Have the latest airport sales been overpriced? Have all the best prospects been privatised? Will there be a change of pace in USA airport privatisation? Are airport operators improving services and investing enough to bring airports to the next level. These were the main discussion points in the third group session at this year’s Routes Americas Strategy Summit in San Salvador, El Salvador.
The session, moderated by Santiago Saltos, senior manager, industry affairs, ALTA, included three senior airport delegates: Daniel Ketchibachian, Commercial Director, Corporacion America; Aluizio Margarido, Commercial Director Viracopos International Airport; Jorge Roberts, Director of Corporate Development, ADC & HAS Airports Worldwide and Matt Cornelius, Managing Director Air Policy, ACI North America.
Airport privatisation has been a key topic over the past few years but how does it differ between North and South America? Well, Matt Cornelius from ACI North America believed that privatisation in the US has not “gained any traction,” perhaps because of the regulatory framework that US airports must operate within. He noted that of ten airports that were due to be privatised only San Juan has completed the process. “Chicago Midway took a couple of stabs at it but that doesn’t look like happening now,” he added.
In Brazil the situation has been very different and our panellists from the South American country highlighted how under private ownership airports are now looking more closely at commercial opportunities to enhance profitability. “Are we building shopping malls or airports?” questioned ALTA’s Santiago Saltos, but both Aluizio Margarido and Daniel Ketchibachian highlighted how important non-aeronautical revenues are for their respective airports.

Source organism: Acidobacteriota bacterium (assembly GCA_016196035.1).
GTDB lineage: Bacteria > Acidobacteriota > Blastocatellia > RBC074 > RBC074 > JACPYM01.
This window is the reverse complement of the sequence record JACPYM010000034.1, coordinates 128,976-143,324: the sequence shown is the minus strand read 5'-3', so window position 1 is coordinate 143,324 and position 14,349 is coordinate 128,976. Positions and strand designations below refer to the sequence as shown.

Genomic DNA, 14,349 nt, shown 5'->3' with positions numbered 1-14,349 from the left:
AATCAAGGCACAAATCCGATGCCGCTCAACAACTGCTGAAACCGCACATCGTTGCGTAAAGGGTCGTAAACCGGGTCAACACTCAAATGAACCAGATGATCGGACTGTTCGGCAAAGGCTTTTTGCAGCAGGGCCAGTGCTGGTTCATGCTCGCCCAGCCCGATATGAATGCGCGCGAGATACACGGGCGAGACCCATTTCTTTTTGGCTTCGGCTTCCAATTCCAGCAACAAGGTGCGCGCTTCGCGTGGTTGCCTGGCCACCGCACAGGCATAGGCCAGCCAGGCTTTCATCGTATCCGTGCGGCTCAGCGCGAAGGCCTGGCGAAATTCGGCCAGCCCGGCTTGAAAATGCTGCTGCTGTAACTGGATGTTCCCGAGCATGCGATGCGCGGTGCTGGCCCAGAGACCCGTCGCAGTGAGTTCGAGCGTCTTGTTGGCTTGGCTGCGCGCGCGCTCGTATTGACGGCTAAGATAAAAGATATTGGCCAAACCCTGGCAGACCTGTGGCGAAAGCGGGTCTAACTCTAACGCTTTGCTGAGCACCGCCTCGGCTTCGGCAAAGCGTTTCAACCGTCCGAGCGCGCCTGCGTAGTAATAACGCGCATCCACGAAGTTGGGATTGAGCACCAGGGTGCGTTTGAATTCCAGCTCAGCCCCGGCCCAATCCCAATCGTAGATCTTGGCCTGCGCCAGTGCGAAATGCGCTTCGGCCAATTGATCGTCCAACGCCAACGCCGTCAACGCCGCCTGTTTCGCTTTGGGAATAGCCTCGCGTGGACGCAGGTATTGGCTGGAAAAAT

Margarido from the fast-growing Viracopos-Campinas International Airport near Sao Paulo, talked about the importance of the real estate in the surrounding area of the airport. “Airports are under increasing pressure to maximise their profits and bring in additional revenue by alternative means - shopping revenue, parking etc,” he said. Meanwhile, Ketchibachian, whose airport portfolio includes both Brasilia and Natal airports, noted “commercial services are important” and added that at Brasilia, the main hub for domestic travel, “we don’t actually have any.”
Jorge Roberts from ADC & HAS Airports Worldwide acknowledged that non-aviation revenues “provide opportunity for airport to develop” and highlighted the rise of the low-cost carrier business as a good example of how airlines and airports are now partnering to develop sustainable solutions for both sectors. “It is clear that LCCs want to partner more with commercially minded airports as what they are getting from ticket prices can sometimes no longer cover the cost of their operation,” he said. Looking at the US market, Roberts highlighted that “most US airports in terms of commercial development are under-developed,” and on average make just $10 per passenger.
With two Brazilian airport representatives on the panel it was no surprise that discussions turned to the forthcoming football World Cup which will be hosted in the South American country from June 12, 2014 to July 13, 2014. The big question is “will Brazil be ready?” said moderator Saltos. Both Margarido and Ketchibachian were understandably positive about their home market. “Yes, of course, we are waiting for you all to visit,” said Margarido, while Ketchibachian added: “We will be delivering airports Brazil deserves in time for the World Cup.”